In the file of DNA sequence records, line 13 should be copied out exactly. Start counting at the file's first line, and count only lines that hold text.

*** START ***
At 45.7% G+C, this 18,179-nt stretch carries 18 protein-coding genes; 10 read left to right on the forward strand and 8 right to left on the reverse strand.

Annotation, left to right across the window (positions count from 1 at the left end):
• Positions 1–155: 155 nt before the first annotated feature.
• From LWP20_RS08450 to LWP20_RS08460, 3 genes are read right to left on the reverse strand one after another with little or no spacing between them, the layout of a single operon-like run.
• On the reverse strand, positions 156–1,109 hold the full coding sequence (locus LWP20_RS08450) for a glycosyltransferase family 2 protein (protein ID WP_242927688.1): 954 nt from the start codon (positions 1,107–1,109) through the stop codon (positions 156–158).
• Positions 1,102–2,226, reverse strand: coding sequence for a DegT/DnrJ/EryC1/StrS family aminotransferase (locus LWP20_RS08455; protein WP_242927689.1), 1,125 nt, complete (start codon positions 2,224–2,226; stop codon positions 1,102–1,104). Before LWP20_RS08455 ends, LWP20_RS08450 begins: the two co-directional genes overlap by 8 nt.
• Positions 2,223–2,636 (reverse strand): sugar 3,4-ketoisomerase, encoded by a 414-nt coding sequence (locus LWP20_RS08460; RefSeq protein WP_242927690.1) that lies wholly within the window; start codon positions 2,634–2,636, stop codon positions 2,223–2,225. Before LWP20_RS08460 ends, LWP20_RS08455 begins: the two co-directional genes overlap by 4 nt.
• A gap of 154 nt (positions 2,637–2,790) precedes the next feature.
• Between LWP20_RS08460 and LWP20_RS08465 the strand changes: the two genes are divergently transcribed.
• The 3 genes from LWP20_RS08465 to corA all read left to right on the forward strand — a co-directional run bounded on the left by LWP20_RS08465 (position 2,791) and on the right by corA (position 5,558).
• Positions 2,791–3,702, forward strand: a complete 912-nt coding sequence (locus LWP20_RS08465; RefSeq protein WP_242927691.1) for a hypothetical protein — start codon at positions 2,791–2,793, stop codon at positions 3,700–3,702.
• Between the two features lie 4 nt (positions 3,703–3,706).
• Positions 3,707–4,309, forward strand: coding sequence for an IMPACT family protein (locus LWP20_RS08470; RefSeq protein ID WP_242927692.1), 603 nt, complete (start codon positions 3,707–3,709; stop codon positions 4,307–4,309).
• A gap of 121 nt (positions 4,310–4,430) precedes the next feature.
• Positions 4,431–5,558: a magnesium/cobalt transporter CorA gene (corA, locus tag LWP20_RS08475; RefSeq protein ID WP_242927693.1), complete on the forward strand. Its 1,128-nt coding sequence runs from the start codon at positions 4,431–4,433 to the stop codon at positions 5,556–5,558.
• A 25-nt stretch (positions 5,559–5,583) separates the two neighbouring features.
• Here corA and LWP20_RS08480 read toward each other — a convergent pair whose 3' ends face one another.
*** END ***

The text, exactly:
• Positions 3,707–4,309, forward strand: coding sequence for an IMPACT family protein (locus LWP20_RS08470; RefSeq protein ID WP_242927692.1), 603 nt, complete (start codon positions 3,707–3,709; stop codon positions 4,307–4,309).